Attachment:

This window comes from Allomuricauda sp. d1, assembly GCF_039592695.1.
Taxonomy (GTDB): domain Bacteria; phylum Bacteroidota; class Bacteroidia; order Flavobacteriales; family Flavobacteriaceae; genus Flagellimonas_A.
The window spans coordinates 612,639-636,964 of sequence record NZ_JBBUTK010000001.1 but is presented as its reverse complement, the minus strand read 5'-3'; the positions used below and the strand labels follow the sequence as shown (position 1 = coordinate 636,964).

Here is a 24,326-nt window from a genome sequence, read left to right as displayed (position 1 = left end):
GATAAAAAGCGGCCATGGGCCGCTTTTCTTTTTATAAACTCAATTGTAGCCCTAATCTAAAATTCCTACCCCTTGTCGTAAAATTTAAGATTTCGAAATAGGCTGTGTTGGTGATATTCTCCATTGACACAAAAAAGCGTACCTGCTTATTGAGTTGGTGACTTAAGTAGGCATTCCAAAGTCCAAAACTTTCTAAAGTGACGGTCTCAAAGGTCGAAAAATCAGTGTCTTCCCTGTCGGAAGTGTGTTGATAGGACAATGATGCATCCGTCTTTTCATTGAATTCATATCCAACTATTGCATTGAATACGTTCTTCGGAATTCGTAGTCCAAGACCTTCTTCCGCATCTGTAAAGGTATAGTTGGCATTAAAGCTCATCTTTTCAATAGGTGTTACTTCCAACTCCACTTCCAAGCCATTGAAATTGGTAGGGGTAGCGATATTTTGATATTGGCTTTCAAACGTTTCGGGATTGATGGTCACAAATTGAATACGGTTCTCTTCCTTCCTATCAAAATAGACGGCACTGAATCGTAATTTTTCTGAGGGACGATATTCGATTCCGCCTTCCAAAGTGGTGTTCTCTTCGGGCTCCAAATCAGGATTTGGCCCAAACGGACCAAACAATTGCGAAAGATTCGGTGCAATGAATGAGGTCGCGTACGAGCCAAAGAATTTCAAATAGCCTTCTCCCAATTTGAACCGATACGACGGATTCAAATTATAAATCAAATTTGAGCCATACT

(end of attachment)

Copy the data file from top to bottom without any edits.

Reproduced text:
This window comes from Allomuricauda sp. d1, assembly GCF_039592695.1.
Taxonomy (GTDB): domain Bacteria; phylum Bacteroidota; class Bacteroidia; order Flavobacteriales; family Flavobacteriaceae; genus Flagellimonas_A.
The window spans coordinates 612,639-636,964 of sequence record NZ_JBBUTK010000001.1 but is presented as its reverse complement, the minus strand read 5'-3'; the positions used below and the strand labels follow the sequence as shown (position 1 = coordinate 636,964).

Here is a 24,326-nt window from a genome sequence, read left to right as displayed (position 1 = left end):
GATAAAAAGCGGCCATGGGCCGCTTTTCTTTTTATAAACTCAATTGTAGCCCTAATCTAAAATTCCTACCCCTTGTCGTAAAATTTAAGATTTCGAAATAGGCTGTGTTGGTGATATTCTCCATTGACACAAAAAAGCGTACCTGCTTATTGAGTTGGTGACTTAAGTAGGCATTCCAAAGTCCAAAACTTTCTAAAGTGACGGTCTCAAAGGTCGAAAAATCAGTGTCTTCCCTGTCGGAAGTGTGTTGATAGGACAATGATGCATCCGTCTTTTCATTGAATTCATATCCAACTATTGCATTGAATACGTTCTTCGGAATTCGTAGTCCAAGACCTTCTTCCGCATCTGTAAAGGTATAGTTGGCATTAAAGCTCATCTTTTCAATAGGTGTTACTTCCAACTCCACTTCCAAGCCATTGAAATTGGTAGGGGTAGCGATATTTTGATATTGGCTTTCAAACGTTTCGGGATTGATGGTCACAAATTGAATACGGTTCTCTTCCTTCCTATCAAAATAGACGGCACTGAATCGTAATTTTTCTGAGGGACGATATTCGATTCCGCCTTCCAAAGTGGTGTTCTCTTCGGGCTCCAAATCAGGATTTGGCCCAAACGGACCAAACAATTGCGAAAGATTCGGTGCAATGAATGAGGTCGCGTACGAGCCAAAGAATTTCAAATAGCCTTCTCCCAATTTGAACCGATACGACGGATTCAAATTATAAATCAAATTTGAGCCATACT